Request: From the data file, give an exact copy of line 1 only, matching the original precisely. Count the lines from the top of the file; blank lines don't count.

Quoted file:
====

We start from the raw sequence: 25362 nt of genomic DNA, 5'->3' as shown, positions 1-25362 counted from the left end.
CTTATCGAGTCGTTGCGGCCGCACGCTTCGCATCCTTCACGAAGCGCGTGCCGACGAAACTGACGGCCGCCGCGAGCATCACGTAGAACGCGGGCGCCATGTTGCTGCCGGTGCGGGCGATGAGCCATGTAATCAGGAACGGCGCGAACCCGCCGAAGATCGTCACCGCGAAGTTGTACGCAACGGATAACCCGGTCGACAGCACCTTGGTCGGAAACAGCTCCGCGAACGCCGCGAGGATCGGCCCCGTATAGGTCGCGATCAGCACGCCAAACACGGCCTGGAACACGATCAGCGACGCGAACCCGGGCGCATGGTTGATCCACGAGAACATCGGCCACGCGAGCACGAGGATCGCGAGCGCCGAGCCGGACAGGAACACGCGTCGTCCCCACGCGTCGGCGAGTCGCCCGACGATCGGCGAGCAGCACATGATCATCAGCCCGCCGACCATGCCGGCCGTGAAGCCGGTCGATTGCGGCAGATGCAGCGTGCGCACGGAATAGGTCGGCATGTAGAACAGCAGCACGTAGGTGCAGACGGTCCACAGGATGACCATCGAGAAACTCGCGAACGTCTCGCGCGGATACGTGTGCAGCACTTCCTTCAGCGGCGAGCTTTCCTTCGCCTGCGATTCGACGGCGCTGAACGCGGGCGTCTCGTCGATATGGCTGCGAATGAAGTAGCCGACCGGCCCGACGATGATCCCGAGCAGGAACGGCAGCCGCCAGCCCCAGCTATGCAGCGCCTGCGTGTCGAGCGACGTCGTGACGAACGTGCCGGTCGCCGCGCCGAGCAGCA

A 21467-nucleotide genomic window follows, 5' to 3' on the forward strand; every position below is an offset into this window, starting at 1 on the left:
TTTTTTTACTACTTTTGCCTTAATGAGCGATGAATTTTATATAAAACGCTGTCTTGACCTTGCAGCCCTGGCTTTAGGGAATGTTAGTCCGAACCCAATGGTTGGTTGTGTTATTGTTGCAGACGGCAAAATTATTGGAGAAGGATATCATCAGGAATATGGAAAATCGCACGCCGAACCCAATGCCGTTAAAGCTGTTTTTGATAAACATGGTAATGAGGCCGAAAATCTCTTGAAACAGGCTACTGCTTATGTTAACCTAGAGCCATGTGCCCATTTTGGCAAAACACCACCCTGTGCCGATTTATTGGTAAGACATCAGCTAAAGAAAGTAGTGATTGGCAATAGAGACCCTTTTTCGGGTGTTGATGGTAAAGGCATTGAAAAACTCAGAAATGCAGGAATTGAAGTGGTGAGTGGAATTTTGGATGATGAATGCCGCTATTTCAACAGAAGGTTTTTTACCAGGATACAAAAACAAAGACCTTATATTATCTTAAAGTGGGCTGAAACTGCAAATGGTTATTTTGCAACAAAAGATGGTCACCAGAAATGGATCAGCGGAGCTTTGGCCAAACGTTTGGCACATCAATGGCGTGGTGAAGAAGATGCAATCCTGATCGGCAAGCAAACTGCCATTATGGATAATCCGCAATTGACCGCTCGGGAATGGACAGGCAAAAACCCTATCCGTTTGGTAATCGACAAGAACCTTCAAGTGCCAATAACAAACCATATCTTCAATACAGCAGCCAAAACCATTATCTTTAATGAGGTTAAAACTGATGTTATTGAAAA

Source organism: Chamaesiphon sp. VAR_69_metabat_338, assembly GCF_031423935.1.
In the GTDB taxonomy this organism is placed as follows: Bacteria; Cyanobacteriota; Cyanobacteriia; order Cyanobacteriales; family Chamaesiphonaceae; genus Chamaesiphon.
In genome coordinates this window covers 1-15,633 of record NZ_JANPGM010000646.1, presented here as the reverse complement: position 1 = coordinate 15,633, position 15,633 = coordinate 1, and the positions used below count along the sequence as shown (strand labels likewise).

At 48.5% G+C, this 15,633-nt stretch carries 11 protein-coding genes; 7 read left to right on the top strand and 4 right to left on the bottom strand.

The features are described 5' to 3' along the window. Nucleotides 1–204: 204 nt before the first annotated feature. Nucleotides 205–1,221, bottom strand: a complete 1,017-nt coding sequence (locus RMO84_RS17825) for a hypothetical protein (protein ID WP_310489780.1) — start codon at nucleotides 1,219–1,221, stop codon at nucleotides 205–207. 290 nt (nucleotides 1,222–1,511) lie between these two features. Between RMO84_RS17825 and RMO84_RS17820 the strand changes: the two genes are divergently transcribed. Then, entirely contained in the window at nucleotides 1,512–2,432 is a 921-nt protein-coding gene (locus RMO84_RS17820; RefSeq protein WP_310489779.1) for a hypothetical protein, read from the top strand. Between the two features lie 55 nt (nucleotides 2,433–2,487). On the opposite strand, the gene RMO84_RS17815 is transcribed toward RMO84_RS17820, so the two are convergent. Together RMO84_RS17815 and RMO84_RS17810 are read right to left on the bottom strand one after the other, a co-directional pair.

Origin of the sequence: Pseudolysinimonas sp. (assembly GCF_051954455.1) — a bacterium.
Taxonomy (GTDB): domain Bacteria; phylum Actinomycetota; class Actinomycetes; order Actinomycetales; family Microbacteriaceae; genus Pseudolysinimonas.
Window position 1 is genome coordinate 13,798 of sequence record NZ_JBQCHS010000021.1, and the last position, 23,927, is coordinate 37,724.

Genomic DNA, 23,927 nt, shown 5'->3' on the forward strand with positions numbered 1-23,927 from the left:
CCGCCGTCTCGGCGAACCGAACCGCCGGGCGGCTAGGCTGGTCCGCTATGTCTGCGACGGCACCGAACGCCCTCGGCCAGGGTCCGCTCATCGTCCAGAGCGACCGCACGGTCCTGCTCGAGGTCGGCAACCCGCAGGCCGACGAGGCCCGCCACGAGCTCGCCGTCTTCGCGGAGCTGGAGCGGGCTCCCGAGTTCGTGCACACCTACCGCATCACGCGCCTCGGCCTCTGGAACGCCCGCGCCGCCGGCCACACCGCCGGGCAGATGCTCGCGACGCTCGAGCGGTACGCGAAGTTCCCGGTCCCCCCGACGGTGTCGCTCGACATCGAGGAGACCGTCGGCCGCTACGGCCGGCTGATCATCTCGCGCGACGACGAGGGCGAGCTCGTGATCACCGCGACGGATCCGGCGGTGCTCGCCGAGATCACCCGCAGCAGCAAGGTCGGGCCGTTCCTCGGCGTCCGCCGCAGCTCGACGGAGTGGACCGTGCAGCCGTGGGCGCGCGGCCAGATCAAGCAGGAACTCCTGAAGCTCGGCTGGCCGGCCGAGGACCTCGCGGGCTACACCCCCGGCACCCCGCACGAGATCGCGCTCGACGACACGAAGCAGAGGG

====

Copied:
We start from the raw sequence: 25362 nt of genomic DNA, 5'->3' as shown, positions 1-25362 counted from the left end.